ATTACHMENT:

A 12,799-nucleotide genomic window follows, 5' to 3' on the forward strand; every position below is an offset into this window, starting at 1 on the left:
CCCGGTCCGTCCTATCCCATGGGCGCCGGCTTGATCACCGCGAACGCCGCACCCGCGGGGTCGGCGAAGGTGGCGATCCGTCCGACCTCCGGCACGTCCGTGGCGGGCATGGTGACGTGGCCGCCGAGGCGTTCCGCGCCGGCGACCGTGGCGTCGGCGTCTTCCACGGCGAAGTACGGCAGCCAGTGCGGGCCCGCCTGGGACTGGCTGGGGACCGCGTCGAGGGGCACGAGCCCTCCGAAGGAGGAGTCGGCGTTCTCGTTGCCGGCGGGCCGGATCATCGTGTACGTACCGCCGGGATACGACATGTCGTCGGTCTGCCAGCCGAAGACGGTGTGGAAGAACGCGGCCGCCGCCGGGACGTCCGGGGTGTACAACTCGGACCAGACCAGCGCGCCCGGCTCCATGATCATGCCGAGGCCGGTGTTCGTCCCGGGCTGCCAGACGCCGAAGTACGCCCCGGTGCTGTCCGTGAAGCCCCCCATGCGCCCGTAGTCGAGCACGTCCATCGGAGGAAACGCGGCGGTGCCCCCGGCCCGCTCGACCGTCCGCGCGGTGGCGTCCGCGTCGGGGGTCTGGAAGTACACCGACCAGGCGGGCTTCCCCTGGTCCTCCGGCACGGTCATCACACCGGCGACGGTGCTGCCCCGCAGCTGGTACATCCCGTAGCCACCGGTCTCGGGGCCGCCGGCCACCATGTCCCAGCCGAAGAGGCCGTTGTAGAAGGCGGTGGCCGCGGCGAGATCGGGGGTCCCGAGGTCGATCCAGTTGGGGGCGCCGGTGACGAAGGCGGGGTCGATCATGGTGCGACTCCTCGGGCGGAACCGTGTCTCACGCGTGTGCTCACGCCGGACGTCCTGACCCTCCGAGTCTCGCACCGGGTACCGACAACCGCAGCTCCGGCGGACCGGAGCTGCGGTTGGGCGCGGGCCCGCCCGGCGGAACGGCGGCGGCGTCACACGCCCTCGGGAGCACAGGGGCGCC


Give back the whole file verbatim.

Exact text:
A 12,799-nucleotide genomic window follows, 5' to 3' on the forward strand; every position below is an offset into this window, starting at 1 on the left:
CCCGGTCCGTCCTATCCCATGGGCGCCGGCTTGATCACCGCGAACGCCGCACCCGCGGGGTCGGCGAAGGTGGCGATCCGTCCGACCTCCGGCACGTCCGTGGCGGGCATGGTGACGTGGCCGCCGAGGCGTTCCGCGCCGGCGACCGTGGCGTCGGCGTCTTCCACGGCGAAGTACGGCAGCCAGTGCGGGCCCGCCTGGGACTGGCTGGGGACCGCGTCGAGGGGCACGAGCCCTCCGAAGGAGGAGTCGGCGTTCTCGTTGCCGGCGGGCCGGATCATCGTGTACGTACCGCCGGGATACGACATGTCGTCGGTCTGCCAGCCGAAGACGGTGTGGAAGAACGCGGCCGCCGCCGGGACGTCCGGGGTGTACAACTCGGACCAGACCAGCGCGCCCGGCTCCATGATCATGCCGAGGCCGGTGTTCGTCCCGGGCTGCCAGACGCCGAAGTACGCCCCGGTGCTGTCCGTGAAGCCCCCCATGCGCCCGTAGTCGAGCACGTCCATCGGAGGAAACGCGGCGGTGCCCCCGGCCCGCTCGACCGTCCGCGCGGTGGCGTCCGCGTCGGGGGTCTGGAAGTACACCGACCAGGCGGGCTTCCCCTGGTCCTCCGGCACGGTCATCACACCGGCGACGGTGCTGCCCCGCAGCTGGTACATCCCGTAGCCACCGGTCTCGGGGCCGCCGGCCACCATGTCCCAGCCGAAGAGGCCGTTGTAGAAGGCGGTGGCCGCGGCGAGATCGGGGGTCCCGAGGTCGATCCAGTTGGGGGCGCCGGTGACGAAGGCGGGGTCGATCATGGTGCGACTCCTCGGGCGGAACCGTGTCTCACGCGTGTGCTCACGCCGGACGTCCTGACCCTCCGAGTCTCGCACCGGGTACCGACAACCGCAGCTCCGGCGGACCGGAGCTGCGGTTGGGCGCGGGCCCGCCCGGCGGAACGGCGGCGGCGTCACACGCCCTCGGGAGCACAGGGGCGCC